Concerns about female genital mutilation, or FGM, are rising in the UK after the number of children who've had the procedure or are at risk of it more than doubled in the past year.
Social workers carrying out assessments in 2017-2018 classified 1,960 children as either having undergone or being at risk of FGM.
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The figure marks a sharp rise from the previous year, when 970 cases were identified.
The true number of at-risk children is likely to be far higher, as the practice remains widely under-reported, warned the Local Government Association, or LGA, which analyzed government records for its findings. The LGA did not offer a reason for the apparent increase in at-risk children, but noted that awareness has increased and social workers can identify it quicker than before.
Incidents of child abuse related to faith or belief, including witchcraft and spirit possession, were found to have risen by 12%. Last year, there were 1,630 cases of such abuse, the LGA said, an increase from 1,460 the year before.
The findings demonstrate "the worrying prevalence of FGM, which is ruining lives and destroying communities," said Anita Lower of the LGA.
"At a time when they should be preparing for adult life and enjoying being young, no girl or young woman should be subject to the horrors of genital mutilation, which is child abuse and cannot be justified for any reason," Lower added.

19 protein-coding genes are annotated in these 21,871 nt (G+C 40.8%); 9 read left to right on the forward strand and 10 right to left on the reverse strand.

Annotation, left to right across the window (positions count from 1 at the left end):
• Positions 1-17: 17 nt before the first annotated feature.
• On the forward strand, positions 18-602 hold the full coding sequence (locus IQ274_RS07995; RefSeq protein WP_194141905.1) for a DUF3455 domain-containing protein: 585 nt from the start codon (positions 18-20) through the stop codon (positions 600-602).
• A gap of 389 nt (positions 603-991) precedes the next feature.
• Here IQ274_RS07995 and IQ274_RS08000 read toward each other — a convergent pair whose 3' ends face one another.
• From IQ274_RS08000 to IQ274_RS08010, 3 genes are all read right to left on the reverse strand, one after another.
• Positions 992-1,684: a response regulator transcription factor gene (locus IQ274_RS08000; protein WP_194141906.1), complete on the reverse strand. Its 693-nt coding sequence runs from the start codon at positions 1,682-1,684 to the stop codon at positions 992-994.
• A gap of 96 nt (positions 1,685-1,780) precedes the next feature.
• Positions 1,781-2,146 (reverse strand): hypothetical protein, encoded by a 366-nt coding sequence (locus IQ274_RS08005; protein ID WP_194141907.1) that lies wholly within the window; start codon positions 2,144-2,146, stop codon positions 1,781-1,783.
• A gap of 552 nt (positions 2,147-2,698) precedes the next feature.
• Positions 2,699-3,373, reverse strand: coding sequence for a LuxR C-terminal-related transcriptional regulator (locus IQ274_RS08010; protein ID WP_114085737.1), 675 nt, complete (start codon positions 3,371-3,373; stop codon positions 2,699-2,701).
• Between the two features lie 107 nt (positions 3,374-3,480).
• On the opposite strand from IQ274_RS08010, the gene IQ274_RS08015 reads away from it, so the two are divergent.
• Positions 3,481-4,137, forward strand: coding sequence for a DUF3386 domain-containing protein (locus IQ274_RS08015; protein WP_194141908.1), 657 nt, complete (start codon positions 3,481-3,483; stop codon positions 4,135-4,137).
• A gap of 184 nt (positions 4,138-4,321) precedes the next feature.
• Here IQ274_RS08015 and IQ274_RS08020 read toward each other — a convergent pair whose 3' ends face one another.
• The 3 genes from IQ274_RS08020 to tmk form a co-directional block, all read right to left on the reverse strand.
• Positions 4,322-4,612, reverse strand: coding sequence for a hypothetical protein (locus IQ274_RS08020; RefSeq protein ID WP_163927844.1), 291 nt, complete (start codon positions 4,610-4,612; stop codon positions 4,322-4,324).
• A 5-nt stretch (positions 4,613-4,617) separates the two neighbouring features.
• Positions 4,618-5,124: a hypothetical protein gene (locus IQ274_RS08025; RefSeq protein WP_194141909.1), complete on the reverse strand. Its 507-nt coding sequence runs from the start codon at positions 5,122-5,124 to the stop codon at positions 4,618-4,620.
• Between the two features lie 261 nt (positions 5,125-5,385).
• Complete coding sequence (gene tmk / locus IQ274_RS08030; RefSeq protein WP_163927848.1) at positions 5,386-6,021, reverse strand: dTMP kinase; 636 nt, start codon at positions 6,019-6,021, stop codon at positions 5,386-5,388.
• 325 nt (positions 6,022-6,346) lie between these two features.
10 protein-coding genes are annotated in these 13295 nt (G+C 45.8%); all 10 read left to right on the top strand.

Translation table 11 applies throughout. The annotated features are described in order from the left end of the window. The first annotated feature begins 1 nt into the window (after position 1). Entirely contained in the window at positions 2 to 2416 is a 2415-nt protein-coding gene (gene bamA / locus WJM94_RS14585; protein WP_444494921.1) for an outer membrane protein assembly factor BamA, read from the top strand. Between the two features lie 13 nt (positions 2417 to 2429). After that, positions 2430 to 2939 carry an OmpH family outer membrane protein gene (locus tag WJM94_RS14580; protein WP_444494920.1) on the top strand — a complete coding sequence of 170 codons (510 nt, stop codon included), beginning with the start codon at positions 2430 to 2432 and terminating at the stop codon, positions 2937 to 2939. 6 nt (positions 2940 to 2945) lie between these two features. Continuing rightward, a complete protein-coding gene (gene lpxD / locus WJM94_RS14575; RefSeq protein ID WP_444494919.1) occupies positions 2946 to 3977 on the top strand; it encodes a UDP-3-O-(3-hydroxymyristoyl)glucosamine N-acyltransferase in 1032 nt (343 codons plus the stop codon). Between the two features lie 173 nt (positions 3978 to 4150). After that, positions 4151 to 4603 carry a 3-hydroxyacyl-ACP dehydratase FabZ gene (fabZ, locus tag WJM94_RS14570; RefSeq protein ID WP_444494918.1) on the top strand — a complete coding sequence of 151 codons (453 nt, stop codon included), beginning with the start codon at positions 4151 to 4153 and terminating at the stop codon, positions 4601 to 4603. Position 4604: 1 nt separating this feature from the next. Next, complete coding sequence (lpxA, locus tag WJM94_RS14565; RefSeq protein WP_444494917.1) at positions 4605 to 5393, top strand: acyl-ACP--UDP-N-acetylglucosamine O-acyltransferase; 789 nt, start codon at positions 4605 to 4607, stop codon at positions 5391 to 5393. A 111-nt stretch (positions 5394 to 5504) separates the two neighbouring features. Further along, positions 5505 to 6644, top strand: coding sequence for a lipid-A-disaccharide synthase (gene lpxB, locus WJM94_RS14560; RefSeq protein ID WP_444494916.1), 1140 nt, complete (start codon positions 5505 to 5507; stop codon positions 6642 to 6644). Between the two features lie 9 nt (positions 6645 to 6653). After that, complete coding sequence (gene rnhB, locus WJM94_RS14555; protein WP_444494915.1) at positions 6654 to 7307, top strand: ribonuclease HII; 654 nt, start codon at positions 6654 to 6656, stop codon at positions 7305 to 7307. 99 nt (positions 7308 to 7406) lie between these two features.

Between April 2017 and March 2018, almost 5,000 women and girls in the UK were newly identified as victims of FGM, according to the National Health Service.
Figures of children identified as being at risk were not collected before 2016-2017, so annual rates can only be compared over the past two years.
'Tip of the iceberg'
In September, FGM survivor and campaigner Leyla Hussein warned that some schoolgirls in the UK were being pressured into FGM by their peers.
"Whilst we are making progress in tackling FGM, these alarming statistics show it is still being practised in communities across England," said Leethen Bartholomew, head of the National FGM Centre, which is a joint initiative between the LGA and children's charity Barnardo's.
"Even more concerning is that these figures are likely to just be the tip of the iceberg because many cases of FGM go undetected," he added.
The LGA called for greater funding for social care, in order to identify and protect children from the risk of FGM and other forms of abuse.
"To maximise the effectiveness of this prevention and intervention work, children's services departments need further funding to address the scale of demand for help from children and their families," said Lower, who is also a councillor for the center-left Liberal Democrat party.
The UK government announced an extra £410 million ($523 million) for adult and children's social care in 2019-2020 in its recent budget, but the LGA said this "doesn't go far enough to plug the £3 billion ($3.8 billion) funding gap facing children's services by 2025."
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